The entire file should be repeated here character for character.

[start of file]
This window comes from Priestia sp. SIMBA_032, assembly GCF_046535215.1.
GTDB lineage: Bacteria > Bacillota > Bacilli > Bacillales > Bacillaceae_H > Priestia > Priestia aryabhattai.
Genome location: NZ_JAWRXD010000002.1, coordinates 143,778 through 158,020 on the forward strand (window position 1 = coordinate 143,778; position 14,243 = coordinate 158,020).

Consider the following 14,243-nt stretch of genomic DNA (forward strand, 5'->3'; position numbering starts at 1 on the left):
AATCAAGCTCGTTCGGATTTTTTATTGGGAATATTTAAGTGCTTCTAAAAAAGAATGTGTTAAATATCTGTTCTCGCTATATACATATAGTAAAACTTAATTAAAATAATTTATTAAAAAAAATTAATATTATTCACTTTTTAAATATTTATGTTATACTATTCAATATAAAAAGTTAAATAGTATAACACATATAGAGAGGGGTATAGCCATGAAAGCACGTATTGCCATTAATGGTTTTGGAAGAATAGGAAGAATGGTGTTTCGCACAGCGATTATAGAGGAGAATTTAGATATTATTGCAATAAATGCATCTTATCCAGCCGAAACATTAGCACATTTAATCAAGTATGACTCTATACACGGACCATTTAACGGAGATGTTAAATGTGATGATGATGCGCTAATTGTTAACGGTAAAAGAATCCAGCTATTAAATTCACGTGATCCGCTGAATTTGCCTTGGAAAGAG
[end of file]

This window comes from Priestia sp. SIMBA_032, assembly GCF_046535215.1.
GTDB lineage: Bacteria > Bacillota > Bacilli > Bacillales > Bacillaceae_H > Priestia > Priestia aryabhattai.
Genome location: NZ_JAWRXD010000002.1, coordinates 143,778 through 158,020 on the forward strand (window position 1 = coordinate 143,778; position 14,243 = coordinate 158,020).

Consider the following 14,243-nt stretch of genomic DNA (forward strand, 5'->3'; position numbering starts at 1 on the left):
AATCAAGCTCGTTCGGATTTTTTATTGGGAATATTTAAGTGCTTCTAAAAAAGAATGTGTTAAATATCTGTTCTCGCTATATACATATAGTAAAACTTAATTAAAATAATTTATTAAAAAAAATTAATATTATTCACTTTTTAAATATTTATGTTATACTATTCAATATAAAAAGTTAAATAGTATAACACATATAGAGAGGGGTATAGCCATGAAAGCACGTATTGCCATTAATGGTTTTGGAAGAATAGGAAGAATGGTGTTTCGCACAGCGATTATAGAGGAGAATTTAGATATTATTGCAATAAATGCATCTTATCCAGCCGAAACATTAGCACATTTAATCAAGTATGACTCTATACACGGACCATTTAACGGAGATGTTAAATGTGATGATGATGCGCTAATTGTTAACGGTAAAAGAATCCAGCTATTAAATTCACGTGATCCGCTGAATTTGCCTTGGAAAGAG